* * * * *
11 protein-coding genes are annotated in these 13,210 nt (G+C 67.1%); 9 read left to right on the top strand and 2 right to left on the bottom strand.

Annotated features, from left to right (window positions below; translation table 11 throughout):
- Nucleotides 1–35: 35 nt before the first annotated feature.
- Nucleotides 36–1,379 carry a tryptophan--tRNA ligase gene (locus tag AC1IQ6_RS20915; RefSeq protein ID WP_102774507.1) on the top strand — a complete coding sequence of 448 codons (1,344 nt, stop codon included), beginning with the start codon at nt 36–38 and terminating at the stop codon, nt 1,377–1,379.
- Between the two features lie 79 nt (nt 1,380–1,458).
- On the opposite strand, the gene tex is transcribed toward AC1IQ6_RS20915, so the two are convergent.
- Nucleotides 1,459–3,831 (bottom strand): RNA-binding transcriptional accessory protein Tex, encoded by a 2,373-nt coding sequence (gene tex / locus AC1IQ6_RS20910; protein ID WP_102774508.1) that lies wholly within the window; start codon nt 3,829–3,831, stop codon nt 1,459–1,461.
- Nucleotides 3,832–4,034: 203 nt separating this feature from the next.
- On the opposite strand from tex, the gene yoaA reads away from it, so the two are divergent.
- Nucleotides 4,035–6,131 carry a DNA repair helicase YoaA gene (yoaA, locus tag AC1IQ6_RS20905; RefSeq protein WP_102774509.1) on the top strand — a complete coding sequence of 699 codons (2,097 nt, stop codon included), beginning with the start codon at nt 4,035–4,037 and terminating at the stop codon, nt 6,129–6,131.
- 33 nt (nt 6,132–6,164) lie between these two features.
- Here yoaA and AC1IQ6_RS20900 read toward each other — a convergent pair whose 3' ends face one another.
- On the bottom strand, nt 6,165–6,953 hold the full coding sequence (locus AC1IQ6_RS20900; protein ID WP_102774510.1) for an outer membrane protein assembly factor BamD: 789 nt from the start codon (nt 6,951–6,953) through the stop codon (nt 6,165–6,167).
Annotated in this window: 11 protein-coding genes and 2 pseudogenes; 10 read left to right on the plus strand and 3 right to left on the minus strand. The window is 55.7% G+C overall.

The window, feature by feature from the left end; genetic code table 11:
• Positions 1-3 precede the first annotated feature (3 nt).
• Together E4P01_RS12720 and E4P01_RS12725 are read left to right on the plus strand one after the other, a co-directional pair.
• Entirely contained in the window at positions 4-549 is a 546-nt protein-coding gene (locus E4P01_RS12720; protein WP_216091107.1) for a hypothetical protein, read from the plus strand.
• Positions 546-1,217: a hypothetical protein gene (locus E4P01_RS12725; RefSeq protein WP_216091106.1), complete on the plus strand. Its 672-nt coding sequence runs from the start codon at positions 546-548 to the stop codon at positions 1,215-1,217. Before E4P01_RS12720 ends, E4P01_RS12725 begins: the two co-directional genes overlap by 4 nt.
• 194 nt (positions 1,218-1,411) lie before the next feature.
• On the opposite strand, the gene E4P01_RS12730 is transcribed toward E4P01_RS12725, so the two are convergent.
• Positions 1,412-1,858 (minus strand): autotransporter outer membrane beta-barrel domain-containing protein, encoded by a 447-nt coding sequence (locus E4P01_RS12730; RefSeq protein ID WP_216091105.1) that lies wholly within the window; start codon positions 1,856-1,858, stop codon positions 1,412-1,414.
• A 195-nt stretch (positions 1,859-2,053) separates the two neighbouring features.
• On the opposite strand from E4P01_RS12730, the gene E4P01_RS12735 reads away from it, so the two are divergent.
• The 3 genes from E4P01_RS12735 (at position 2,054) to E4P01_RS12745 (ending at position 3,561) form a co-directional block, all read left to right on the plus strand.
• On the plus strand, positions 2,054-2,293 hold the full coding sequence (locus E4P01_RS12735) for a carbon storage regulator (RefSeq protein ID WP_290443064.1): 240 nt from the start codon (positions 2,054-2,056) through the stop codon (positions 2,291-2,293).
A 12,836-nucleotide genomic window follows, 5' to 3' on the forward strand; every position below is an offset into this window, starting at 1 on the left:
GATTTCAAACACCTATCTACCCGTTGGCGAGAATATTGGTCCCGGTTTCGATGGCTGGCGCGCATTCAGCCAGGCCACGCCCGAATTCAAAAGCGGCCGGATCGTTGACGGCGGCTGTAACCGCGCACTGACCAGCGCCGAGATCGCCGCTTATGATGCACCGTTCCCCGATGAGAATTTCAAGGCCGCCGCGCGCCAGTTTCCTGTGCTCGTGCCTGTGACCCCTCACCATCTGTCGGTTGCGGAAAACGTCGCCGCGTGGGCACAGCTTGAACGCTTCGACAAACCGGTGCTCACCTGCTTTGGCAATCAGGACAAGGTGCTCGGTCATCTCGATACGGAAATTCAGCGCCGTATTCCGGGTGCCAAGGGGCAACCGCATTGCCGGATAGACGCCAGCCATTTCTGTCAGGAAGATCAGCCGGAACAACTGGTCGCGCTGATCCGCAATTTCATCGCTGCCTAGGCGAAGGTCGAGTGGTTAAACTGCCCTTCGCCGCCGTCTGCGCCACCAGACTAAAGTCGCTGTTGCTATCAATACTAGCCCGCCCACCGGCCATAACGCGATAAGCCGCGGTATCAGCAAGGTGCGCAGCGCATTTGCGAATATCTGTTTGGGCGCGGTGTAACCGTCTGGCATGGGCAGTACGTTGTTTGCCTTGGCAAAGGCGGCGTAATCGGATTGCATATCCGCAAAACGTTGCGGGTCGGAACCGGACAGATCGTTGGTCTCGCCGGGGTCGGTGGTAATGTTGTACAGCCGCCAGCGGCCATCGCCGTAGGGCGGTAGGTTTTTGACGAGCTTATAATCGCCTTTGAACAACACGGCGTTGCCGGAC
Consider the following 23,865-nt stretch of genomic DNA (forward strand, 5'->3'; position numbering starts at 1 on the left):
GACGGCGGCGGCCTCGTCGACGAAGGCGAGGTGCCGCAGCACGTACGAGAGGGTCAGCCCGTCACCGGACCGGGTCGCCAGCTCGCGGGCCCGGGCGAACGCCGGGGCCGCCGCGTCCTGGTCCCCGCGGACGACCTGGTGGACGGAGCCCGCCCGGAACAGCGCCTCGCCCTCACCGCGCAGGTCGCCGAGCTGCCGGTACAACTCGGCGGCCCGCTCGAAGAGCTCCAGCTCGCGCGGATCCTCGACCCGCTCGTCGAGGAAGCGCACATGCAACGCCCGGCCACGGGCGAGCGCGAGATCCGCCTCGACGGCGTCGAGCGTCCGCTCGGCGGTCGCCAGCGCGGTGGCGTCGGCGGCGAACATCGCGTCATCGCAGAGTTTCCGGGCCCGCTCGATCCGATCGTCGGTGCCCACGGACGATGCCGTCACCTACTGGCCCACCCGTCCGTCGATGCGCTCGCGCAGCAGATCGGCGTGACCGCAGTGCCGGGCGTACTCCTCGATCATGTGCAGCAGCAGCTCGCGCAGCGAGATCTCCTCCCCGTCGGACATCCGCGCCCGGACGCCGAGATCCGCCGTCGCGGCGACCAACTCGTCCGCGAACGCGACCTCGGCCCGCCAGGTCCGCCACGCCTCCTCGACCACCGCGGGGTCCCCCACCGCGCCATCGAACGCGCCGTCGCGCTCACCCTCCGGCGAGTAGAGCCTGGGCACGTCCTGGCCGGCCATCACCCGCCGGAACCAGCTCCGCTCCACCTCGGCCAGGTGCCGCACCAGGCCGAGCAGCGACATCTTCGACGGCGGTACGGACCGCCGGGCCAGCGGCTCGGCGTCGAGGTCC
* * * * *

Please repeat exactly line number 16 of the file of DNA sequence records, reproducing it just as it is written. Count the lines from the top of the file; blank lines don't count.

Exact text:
• Positions 1-3 precede the first annotated feature (3 nt).